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Postby gmorales » August 30th, 2008, 7:27 pm

This is excellent info, I wish I had read this before the poor judgement call I made. I was a true believer in Cesar Milan's methods of training. However, I had issues with some of his methods. I should have trusted my instincts. Not all dogs are the same, they are individual by their own right. Some dogs are trainable and some are not. My Cyclops is very possesive, I should have banked on that instead, he is the dominant one in our pack. Thanks for the info once again.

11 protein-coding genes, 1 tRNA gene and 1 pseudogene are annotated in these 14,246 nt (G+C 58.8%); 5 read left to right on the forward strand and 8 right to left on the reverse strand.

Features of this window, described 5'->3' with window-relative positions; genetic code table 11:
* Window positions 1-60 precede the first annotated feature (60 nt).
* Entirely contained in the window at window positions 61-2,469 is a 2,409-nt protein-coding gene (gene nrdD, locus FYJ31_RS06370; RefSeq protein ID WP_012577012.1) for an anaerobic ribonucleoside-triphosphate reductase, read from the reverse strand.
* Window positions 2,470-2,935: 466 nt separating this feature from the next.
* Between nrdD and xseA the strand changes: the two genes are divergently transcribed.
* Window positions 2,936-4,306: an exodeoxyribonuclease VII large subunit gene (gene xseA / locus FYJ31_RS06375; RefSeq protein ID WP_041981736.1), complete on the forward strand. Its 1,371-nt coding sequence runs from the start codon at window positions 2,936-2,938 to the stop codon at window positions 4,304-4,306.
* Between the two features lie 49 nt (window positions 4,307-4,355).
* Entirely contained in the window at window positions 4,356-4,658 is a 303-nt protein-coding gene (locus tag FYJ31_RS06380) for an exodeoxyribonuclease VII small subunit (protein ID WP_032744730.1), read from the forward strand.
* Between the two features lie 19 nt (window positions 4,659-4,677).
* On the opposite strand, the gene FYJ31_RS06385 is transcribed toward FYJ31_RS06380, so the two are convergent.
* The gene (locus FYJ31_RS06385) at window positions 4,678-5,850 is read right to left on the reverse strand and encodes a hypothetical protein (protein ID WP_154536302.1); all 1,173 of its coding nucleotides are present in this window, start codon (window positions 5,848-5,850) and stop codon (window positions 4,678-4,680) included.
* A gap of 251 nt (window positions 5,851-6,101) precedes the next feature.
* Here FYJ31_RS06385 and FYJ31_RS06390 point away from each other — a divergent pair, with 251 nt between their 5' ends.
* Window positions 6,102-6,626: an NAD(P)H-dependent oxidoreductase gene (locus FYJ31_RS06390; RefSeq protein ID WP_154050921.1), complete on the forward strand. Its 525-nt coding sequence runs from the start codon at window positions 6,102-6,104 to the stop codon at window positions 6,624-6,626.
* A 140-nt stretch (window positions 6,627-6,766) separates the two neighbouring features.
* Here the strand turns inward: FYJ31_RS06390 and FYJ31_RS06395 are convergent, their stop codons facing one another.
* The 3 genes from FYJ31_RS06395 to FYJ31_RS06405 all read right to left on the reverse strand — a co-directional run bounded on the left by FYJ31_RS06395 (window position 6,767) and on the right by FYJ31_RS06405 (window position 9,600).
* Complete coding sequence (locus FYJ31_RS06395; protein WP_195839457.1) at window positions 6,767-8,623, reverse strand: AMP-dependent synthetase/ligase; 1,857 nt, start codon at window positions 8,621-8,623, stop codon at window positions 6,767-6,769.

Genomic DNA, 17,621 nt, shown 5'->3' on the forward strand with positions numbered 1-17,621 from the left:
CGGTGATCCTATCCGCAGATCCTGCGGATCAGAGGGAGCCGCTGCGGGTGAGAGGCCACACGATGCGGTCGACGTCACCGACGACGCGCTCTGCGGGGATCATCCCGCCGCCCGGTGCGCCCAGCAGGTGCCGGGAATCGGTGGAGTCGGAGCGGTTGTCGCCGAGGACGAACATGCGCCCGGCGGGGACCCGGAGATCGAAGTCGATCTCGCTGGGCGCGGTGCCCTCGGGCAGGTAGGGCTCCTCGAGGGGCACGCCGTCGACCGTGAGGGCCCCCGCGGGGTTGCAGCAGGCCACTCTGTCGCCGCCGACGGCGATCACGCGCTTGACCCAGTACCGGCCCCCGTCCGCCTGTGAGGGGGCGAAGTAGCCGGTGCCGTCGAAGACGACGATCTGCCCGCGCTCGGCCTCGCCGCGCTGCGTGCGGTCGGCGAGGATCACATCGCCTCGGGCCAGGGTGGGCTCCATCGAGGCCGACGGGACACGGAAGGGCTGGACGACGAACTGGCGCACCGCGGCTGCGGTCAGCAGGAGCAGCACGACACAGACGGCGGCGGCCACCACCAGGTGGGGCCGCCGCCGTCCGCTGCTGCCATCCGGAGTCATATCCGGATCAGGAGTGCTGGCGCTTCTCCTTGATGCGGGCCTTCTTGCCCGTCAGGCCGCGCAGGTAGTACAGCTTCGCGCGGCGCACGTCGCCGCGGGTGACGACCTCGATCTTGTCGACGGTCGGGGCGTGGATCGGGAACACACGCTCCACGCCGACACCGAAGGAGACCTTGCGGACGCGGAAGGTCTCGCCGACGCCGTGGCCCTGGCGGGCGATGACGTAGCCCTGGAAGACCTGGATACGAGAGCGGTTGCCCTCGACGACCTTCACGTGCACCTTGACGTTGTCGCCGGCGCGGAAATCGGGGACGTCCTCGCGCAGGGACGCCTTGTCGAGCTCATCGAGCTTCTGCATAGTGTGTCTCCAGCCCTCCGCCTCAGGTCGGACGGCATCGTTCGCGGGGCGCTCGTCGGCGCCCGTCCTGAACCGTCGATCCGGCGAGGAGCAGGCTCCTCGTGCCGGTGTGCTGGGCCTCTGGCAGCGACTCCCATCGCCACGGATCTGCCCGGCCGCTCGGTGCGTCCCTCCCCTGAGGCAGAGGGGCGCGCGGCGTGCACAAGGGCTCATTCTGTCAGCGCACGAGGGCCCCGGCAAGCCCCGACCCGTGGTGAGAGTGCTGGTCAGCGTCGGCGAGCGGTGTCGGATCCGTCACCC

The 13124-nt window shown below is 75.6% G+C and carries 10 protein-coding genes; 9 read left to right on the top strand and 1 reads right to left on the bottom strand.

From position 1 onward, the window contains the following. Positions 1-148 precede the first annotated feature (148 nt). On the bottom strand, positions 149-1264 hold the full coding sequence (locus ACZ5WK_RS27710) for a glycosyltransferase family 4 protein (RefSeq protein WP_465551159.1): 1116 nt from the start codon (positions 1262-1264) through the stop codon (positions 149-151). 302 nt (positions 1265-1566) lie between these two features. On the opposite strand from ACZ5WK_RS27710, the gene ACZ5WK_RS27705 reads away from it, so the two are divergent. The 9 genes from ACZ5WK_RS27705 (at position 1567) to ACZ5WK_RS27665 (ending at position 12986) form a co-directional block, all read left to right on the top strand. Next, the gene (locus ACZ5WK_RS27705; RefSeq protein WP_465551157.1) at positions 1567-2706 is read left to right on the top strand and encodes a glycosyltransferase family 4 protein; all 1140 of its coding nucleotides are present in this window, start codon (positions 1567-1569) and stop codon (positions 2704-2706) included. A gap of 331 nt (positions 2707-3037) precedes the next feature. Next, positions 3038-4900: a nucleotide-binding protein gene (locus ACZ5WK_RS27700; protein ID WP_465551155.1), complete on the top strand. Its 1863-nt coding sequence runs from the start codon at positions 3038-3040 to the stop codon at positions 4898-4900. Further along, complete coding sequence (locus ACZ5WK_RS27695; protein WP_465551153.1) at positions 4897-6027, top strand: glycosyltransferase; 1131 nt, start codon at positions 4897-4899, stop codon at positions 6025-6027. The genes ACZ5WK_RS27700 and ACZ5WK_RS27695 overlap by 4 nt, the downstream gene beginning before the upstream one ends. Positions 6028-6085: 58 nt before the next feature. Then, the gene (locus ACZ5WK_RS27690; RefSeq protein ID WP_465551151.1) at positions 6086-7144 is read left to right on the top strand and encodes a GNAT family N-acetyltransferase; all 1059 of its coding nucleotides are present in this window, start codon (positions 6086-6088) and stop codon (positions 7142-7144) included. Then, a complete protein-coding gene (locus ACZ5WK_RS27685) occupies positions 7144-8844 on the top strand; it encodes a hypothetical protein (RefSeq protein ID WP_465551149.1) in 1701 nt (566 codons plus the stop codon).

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Postby dlynne1123 » September 4th, 2008, 8:15 pm

I agree with any dog, not just pits, the new dog should have limited access to the house (crate or small room). To avoid confusion on whos new and whos not. You don't want the resident dog being invaded. I also think that time out of the crate should be increased with positive feedback. As in earning free time by being good with each other. 3 weeks is a good starting point but some dogs may take longer. Even if not a bully the dog needs to respect you before it will respect the heirarchy. So basic manners with you, alone, and what not are in order to be sure the dog will mind you when you say 'enough' or 'go lay down.'

And for pitties if you don't have a breaking stick, having really big muscles and choking with a leash or collar works well too! Eventually they have to breath :wink: and they let go....its worked for me several times during dog park break outs...(not mine of course)